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Samsung Galaxy Tab S3 First Impressions: A True iPad Pro Rival

Exploding phone debacle aside, Samsung's been on a bit of winning streak of late. It might sound daft given the magnitude of that issue, but the Samsung Galaxy S7 Edge is still the best phone money can buy, with it following further smartphone success and the arrival of one of the nicest smartwatches going – the Samsung Gear S3.

Now, the company's got tablet growth in its sights, with the new Samsung Galaxy Tab S3, having been unveiled at MWC.

This isn’t some pokey 7-inch slate with a budget plastic surround like the company’s tablets used to be though. Instead, it’s a sizeable iPad Pro rival that’s bundled a smartphone-inspired design with a whole host of high-end specs. It looks great too.

Ever wondered what it'd look like if the Samsung Galaxy S7 was stretched out by a steam roller? This is it. The Tab S3 features the same glass back and metal framed finish as its smartphone counterpart just, y’know, much bigger.

It's not quite the drool-inducing tech porn of its smartphone sibling, but it's one of the better looking slates out there and a nice contrast to the metal backed iPad and Microsoft Surface Pro lines. It’s not just the materials used that make the Tab S3 easy on the eye, either. At a mere 6.0mm thick and 429g in weight (WiFi only, WiFi + cellular is 434g), it's also seriously slim and light.

That doesn’t mean it’s flimsy though. Held in one hand it doesn't feel worryingly weak, with the metal frame giving some much needed reinforcement and balance, with the modest weight spread evenly across the device. This eye-appeasing form has been wrapped around a 9.7-inch Super AMOLED display with a 2048 x 1536 pixel resolution. It’s bright, it’s sharp, it’s detailed. It’s pretty much exactly what you’d hope for from a high-end tablet screen. It’s also stepping into the future, like the new LG G6, by playing host to HDR support.

Enhancing the device’s movie viewing options – at least for those with access to HDR content through Netflix and Amazon Prime – these HDR skills offer deeper, moodier, more detailed blacks and crisper colours, beautifully finding the balance of light and shade. Sure we’ll probably see an onslaught of 4K tablets in the not too distant future, but we’d rather HDR over 4K any day.

This screen isn’t just pretty. It’s smart too and can play nice with styluses. Well, more specifically, the new S-Pen stylus that comes bundled with the tablet. This is a whole new accessory for Samsung, building on its Note-enhancing S-Pens with a more traditional, bulkier, well, more Microsoft Surface copying looking a feel.

It might be a copy, but from first use it’s clear that this new S-Pen is a great addition. Not as slim and fiddly as the company’s past stylus efforts, it’s genuine pen-echoing nature makes it feel like a natural, simple accessory to use. It’s 4096 levels of pressure and tilt support let you create detailed doodles, while the 0.7mm rubber ended tip is great for jotting down notes and annotations on the fly.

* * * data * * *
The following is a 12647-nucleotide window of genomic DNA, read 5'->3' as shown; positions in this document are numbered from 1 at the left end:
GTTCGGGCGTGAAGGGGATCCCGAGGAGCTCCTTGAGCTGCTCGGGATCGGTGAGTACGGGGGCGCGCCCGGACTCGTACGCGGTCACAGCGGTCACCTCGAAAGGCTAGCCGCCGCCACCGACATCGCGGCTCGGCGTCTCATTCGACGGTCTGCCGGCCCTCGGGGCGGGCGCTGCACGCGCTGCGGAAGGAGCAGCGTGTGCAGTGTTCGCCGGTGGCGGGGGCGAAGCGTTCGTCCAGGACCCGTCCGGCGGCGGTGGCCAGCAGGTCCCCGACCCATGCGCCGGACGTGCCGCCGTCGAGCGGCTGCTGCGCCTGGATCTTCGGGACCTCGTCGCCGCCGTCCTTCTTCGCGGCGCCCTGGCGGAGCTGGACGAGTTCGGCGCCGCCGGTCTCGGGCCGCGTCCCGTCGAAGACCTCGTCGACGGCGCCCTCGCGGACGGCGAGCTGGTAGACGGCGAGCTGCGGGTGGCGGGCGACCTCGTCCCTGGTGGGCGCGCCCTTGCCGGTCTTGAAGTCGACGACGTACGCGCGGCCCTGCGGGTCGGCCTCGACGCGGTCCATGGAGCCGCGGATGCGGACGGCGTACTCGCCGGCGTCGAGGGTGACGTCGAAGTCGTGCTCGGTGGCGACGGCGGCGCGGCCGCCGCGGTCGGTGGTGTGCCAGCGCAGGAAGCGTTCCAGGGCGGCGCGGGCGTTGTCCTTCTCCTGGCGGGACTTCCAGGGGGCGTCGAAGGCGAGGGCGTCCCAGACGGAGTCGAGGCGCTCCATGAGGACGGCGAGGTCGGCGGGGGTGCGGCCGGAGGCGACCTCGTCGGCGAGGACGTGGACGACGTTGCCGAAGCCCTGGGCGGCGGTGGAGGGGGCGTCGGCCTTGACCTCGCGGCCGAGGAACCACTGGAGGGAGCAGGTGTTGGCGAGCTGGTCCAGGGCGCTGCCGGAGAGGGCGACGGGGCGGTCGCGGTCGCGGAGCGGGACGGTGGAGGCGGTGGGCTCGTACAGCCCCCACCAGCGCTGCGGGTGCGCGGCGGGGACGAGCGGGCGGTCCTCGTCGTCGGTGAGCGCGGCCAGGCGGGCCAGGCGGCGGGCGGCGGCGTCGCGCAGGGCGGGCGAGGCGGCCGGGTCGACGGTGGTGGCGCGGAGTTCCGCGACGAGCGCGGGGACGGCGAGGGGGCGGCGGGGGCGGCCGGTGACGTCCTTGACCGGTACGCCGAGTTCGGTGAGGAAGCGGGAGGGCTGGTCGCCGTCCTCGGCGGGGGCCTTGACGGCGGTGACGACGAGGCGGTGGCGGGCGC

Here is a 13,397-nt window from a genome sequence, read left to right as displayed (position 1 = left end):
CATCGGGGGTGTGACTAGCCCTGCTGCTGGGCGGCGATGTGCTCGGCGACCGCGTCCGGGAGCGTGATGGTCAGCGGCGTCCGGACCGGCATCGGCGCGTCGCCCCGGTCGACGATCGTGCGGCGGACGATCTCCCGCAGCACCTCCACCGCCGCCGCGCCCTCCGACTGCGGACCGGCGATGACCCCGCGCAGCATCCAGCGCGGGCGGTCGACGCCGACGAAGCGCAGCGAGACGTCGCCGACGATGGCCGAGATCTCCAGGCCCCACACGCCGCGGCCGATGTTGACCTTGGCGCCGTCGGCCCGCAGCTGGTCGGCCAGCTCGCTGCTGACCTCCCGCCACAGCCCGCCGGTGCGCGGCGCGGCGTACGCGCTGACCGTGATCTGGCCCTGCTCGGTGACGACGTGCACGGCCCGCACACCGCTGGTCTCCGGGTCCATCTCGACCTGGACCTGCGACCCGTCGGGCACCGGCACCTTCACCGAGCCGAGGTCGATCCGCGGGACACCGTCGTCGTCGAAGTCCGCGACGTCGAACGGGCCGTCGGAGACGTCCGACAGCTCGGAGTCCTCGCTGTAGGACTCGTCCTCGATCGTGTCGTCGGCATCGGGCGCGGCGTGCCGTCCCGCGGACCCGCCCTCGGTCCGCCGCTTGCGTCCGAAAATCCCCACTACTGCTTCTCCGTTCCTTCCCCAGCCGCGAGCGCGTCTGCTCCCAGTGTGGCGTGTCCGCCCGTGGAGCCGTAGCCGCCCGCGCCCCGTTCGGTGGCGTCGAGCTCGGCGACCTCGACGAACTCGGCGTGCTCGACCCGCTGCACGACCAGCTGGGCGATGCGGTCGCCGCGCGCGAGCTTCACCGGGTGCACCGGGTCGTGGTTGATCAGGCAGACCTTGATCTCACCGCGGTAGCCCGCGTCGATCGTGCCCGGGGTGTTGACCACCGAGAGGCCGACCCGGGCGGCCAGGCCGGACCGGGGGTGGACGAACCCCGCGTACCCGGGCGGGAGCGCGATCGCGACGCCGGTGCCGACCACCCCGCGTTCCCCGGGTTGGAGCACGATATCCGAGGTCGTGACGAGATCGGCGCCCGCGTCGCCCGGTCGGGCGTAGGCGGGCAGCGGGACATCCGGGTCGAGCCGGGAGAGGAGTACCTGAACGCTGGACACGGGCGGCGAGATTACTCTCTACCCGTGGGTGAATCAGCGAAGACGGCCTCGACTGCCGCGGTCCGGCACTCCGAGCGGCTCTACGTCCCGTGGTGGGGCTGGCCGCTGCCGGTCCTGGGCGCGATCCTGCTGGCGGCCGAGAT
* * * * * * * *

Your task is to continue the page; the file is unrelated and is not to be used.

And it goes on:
It’s not perfect though. It’s increased size means that unlike past models it doesn’t slot within the tablet’s body. With no magnets to keep it attached to the outside of the device either, it’s an add-on that’s going to be prone to misplacement.

The tablet’s entertainment abilities aren’t limited to the screen though. Upping its audio efforts, Samsung has fitted the Tab S3 with four speakers (one in each corner) and added auto rotating stereo sound. The quad speaker array tuned by AKG is decent as far as tablet sounds are concerned – not too tinny, not too flat – but such a slim device is never going to push big with the bass levels.

Before you start fretting, don’t worry, the Samsung Galaxy Tab S3 isn’t all sparkle and no substance. It pairs this mass of performance enhancing, entertainment-bringing features will a core set of specs more than capable of keeping the device chugging along no matter what you throw at it. A Qualcomm Snapdragon 820 processor runs the show alongside 4GB of RAM and 32GB of internal storage than can be expanded up to 256GB with the use of microSD. It’s not the newest processor, but it’s still got plenty of grunt, and during our early play handled everything we could throw at it.

There’s also a massive 6,000mAh battery under the slimline hood, ensuring you’re not going to be caught short on staying power with all the doodling and movie viewing the tablet encourages. Samsung claims you’ll get 10 hours standard use between trips to the mains, given our limited hands-on time with the device, however, we can’t yet vouch for these claims.

Pair this with Android 7.0 Nougat and you’ve got a tablet that’s simple to use and which offers a fluid, user experience. There’s a few bonus software tweaks such as Samsung’s Game Mode thrown in too.

Overall, based on our first impressions, the Samsung Galaxy Tab S3 is up there with the likes of Google’s Pixel C as the best Android tablets going and is a true challenger to the iPad Pro. Android still doesn’t feel as well attuned to the tablet form as iOS, but Samsung’s TouchWiz skills help smooth the supersized transition. It looks great and is stacked with potential. We can’t wait for a more detailed play.

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